At the Fargo Forest Garden in Portland, Oregon, mounds of soil were constructed across the site to replicate forest floor terrain, as well as to create microclimates and soil conditions favorable for selected plants. The mounds also help direct water runoff into pathways engineered to channel water to a gravel patio. (Photo by Catherine Bukowski.)
Our experience studying and leading community food forests taught us that starting with the basics and seeking to understand fundamental management phases leads to effective planning. This is true whether the food forest is an independent project or part of a larger community initiative. Thinking about phases helps leaders identify and plan for when, where, and how to direct precious resources instead of trying to do everything at once. The Community Food Forest Handbook provides a general overview of the following five main phases associated with project management and relates them to community food forests:
- Monitoring and maintenance
The phases are listed in the order they occur when applied to projects that have a linear timeline. However, we found that these phases often did not occur in a linear fashion for community food forest projects. For example, one section of a site might be in the establishment phase, while another previously established section is in the monitoring and maintenance phase, while yet another area is being planned for a future planting. These phases do not only apply to the installation of plants either. Volunteer education could be in the planning process while another is currently being implemented. At the same time, the steps to close down and document a recent workshop might be taking place while future visioning is happening for the next. Soliciting feedback from participants and deciding whether or not to offer the same or a similar workshop in the future is part of closure. The information gathered provides direction for planning the next volunteer education phase. Let’s take a look at the initiation phase:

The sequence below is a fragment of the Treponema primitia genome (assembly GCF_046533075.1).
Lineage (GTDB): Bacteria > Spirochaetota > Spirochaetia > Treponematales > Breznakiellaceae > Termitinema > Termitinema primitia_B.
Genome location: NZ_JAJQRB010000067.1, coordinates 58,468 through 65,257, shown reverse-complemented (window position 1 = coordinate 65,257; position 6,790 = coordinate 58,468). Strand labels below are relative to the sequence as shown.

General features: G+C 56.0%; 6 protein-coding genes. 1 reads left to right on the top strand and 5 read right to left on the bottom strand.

Initiation is the origination and early evolution of an idea. It starts when the idea is born and gets underway when the thought is shared with others to test the potential. With positive feedback, excitement begins to build. This is typically the phase when people reach out to those they know could be interested in the idea to gain support and encouragement. This is an exhilarating time for a community food forest project. Brainstorming is a great and exciting way to generate ideas and start working on details such as what species will be desirable. It is tempting to start on a detailed food forest design, but typically a full design is a product of the planning phase due to the importance of first acquiring land and seeking community input. While visiting food forests across the country, it became evident that it is next to impossible to predict how many people may be involved when initiating a community food forest. There may be scores of people involved or just a handful and it is best to prepare for both.
Identifying your initial objectives is helpful to avoid a sense of being immediately overwhelmed by the overall scope of what needs to be accomplished. Let us break down some of the initial steps of initiation and consider how they relate to community food forests.
One of the first details to consider is space. Is property easily available? If not, what will it take to locate an appropriate place and negotiate a lease or tenure? At this stage, it may be helpful to seek advice from professionals. For example, an urban forester could specify green spaces where increasing canopy coverage is possible, or an urban planner may know of suitable land where future development is unlikely. The owner of a vacant lot may be able to be contacted by checking a city’s vacant property registry. Finding the best location and securing permission can be a lengthy process. It is best to start early as the space selected will influence the participants involved, the planning process, and dynamics with the broader community.